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Stem Cells Dev. 2006 Apr;15(2):254-9.

Growth of teratomas derived from human pluripotent stem cells is influenced by the graft site.

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Centre for Stem Cell Biology and Regenerative Medicine, School of Biological and Biomedical Science, University of Durham, Durham DH1 3LE, UK.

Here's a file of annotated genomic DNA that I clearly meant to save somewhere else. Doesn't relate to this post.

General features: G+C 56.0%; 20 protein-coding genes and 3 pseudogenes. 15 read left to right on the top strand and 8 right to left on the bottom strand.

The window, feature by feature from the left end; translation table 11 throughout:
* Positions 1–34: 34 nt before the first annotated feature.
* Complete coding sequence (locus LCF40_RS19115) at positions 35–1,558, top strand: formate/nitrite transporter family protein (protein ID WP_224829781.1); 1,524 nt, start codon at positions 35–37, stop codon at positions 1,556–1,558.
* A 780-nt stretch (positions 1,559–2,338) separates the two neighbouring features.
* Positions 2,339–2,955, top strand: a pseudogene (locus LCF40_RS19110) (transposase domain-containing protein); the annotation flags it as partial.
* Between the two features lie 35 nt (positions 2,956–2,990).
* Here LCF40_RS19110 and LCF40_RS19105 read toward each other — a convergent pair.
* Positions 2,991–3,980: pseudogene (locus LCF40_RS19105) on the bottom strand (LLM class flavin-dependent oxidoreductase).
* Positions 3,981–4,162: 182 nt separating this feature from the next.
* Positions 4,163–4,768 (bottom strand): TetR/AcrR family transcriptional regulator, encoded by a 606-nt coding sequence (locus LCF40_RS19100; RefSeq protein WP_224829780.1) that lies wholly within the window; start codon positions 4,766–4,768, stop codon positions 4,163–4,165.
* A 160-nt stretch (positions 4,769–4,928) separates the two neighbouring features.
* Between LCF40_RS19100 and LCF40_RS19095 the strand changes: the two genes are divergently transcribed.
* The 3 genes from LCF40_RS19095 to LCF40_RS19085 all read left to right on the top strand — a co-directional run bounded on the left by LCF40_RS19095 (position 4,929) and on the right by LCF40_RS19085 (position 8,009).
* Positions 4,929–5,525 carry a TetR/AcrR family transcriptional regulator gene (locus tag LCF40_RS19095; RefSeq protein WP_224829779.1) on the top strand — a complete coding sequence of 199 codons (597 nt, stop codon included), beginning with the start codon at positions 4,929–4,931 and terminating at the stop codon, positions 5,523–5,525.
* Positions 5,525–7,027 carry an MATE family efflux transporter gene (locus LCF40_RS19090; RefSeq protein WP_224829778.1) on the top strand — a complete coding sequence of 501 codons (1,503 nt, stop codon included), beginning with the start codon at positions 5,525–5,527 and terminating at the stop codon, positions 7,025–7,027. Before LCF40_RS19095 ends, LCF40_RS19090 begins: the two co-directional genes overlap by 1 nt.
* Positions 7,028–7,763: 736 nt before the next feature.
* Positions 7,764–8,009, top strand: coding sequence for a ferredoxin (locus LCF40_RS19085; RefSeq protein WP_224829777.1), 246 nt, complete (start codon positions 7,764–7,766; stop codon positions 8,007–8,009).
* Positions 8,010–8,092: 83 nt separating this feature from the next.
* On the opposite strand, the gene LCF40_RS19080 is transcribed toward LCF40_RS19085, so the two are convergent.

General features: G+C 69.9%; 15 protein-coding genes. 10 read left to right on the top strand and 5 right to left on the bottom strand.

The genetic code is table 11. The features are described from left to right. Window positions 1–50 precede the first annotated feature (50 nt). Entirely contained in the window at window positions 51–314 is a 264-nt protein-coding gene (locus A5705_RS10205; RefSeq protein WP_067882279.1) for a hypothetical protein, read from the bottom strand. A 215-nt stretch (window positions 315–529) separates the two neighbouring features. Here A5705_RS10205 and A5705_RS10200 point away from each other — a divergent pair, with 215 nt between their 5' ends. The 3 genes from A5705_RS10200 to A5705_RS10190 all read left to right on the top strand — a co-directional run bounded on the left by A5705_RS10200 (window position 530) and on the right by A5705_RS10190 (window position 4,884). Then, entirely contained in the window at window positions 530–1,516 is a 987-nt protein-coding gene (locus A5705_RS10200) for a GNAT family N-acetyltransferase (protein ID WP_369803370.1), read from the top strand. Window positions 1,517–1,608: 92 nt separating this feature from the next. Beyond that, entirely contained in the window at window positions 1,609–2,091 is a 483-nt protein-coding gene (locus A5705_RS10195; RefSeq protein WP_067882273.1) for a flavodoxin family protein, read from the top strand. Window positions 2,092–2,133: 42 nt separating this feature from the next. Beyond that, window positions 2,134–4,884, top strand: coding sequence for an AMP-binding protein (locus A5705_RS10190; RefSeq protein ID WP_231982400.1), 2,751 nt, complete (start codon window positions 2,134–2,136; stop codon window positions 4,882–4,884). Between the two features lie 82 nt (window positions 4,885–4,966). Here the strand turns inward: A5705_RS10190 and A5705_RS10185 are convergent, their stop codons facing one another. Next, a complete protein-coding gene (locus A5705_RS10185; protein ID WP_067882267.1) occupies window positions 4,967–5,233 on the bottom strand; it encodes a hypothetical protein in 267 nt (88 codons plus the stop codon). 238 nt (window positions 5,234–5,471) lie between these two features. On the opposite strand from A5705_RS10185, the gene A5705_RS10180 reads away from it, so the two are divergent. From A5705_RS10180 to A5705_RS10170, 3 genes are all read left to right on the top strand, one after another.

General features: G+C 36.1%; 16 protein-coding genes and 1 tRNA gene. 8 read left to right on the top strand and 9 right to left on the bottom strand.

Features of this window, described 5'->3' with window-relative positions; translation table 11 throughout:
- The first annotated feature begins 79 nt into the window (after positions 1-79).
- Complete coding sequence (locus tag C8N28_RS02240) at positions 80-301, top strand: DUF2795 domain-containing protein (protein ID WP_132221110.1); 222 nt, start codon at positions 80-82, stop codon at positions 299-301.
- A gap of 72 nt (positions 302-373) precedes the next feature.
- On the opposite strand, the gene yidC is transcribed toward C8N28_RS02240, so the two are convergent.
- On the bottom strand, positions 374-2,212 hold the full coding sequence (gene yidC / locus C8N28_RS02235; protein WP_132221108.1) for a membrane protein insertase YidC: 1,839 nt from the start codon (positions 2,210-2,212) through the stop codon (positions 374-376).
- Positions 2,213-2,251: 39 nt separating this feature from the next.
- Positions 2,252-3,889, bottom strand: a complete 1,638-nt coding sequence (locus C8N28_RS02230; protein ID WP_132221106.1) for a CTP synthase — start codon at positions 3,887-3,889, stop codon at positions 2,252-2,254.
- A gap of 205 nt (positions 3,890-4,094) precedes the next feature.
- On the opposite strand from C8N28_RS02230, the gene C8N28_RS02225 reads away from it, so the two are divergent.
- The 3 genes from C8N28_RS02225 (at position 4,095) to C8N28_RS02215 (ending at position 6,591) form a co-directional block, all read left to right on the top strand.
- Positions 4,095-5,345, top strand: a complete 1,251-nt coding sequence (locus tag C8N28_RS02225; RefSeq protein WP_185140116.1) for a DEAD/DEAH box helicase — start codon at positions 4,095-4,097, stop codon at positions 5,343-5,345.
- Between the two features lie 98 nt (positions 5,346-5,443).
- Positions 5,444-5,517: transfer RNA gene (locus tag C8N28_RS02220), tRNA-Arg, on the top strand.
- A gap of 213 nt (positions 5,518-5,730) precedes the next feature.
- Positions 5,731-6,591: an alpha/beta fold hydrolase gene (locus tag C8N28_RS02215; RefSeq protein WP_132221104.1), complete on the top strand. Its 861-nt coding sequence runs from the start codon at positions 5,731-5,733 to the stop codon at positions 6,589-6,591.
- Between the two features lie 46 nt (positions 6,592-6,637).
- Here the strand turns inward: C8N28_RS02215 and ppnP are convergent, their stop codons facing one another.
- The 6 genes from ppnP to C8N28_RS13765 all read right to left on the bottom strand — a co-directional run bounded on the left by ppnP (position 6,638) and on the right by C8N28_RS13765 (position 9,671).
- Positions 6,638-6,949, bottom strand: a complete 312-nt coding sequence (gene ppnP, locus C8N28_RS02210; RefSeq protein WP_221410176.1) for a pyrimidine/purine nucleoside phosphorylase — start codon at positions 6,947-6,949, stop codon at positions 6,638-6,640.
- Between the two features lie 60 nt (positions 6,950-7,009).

Pluripotent stem cells transplanted into immune-deficient mice form complex teratomas. Although such tumors are generally haphazard in their organization, they do contain some structures that resemble tissues normally seen in the embryo. As a consequence, the teratoma model is useful for exploring the developmental potential of stem cells and studying certain aspects of tissue development. To further our understanding of this process, we examined whether the anatomical location into which human pluripotent stem cells were grafted influenced their growth in situ. Here we report that cells grafted into the liver rapidly produced large tumors containing predominantly immature cells. In contrast, subcutaneous implants were significantly slower growing and eventually formed tumors composed of differentiated tissues. The alternative growth patterns recorded between these two graft sites indicates how environmental cues affect stem cell behavior. This approach may lead to the identification of new ways to control stem cell growth and differentiation.

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